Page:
I was getting to the point where I didn’t even notice when I bumped into things, because it happened so often. It was just the way life is, so I wouldn’t even react to it.

One of my brothers would laugh at me when I bumped into door frames – which I did several times a week.

And I would fall over regularly, sometimes in the house, and sometimes out on the street. It was just embarrassing. And sometimes the falls were quite serious.

I’ve had one fall recently, down the stairs at home. But that was after going to the gym and I think I overstrained myself.

The last time I fell before that? It’s been so long that I can’t even remember!

So my balance and coordination have improved a lot. 

I think it’s because in the programme we’ve been working on engaging the left and right sides of my brain so that they work together better.

That’s made a huge difference to my walking and my balance in general.

I’ve been going to the gym and it’s made a huge difference there too. There are no injuries anymore.


My self confidence has improved a lot too.

When I was turning 26 last year, I thought, “This is the worst thing ever!”

In the past when I travelled, I was always afraid because I got lost constantly.

I’ve just booked a trip to Copenhagen, and I feel so confident about it. Instead of being worried, I’m excited to go.

And now I feel fine about turning 27 this year.

Being Taken Seriously

My family never used to take me seriously, partly because I’m the youngest, but partly because of my dyspraxia.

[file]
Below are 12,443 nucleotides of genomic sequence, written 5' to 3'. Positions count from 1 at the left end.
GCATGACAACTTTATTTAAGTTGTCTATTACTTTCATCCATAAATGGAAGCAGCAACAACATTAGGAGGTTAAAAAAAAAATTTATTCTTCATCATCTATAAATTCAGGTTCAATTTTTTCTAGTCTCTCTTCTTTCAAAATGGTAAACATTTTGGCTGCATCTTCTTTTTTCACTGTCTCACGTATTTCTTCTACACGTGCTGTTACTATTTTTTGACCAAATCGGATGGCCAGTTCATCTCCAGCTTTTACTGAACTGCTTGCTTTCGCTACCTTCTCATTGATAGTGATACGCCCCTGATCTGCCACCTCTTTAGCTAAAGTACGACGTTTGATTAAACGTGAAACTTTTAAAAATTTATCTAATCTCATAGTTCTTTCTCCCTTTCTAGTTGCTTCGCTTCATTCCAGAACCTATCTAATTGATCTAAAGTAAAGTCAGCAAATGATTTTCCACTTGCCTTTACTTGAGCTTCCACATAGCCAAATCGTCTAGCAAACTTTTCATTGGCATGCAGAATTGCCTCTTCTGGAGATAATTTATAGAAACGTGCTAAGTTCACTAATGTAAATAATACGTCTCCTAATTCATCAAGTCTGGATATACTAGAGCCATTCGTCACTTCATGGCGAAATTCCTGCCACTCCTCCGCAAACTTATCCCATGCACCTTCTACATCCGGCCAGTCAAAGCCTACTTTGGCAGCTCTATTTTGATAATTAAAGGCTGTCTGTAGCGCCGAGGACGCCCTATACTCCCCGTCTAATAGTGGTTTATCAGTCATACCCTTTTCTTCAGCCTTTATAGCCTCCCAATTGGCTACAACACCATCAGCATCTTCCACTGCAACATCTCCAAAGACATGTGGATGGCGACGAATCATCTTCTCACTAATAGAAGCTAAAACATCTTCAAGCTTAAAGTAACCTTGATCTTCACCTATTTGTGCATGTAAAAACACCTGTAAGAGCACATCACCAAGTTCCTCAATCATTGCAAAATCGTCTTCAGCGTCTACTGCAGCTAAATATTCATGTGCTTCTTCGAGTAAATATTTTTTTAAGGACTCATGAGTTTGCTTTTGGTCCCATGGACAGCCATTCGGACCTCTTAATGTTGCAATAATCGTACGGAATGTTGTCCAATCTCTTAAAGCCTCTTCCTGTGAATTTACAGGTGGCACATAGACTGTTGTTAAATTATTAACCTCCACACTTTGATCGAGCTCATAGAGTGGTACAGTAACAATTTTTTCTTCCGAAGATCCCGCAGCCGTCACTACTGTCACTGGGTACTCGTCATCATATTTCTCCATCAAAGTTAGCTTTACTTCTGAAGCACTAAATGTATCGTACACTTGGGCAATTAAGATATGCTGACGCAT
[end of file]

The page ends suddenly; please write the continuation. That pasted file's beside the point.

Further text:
Conversations with my family have changed a lot recently. I’m a lot calmer and I can express myself more clearly.

So my family is starting to take me more seriously.


Overall, the experience has been wonderful.

There has been support for every worry that I have and everything that’s come up during the process.

When I feel uncertain about something, I’ll talk with Margo and together we’ll figure out an answer.

It’s been great to learn about myself and make real progress in my life.

I’m feeling positive and optimistic about my life now.

Get the Best Support for Your Neurodiverse Child

If you would like to talk with one of our experts to discuss what would be the best approach to supporting your child, book a free consultation today.

Turn Dyspraxia
Into a Superpower.

At Oxford Specialist Tutors, we help those with Dyspraxia succeed not only in college, but in life.

I want to improve performance...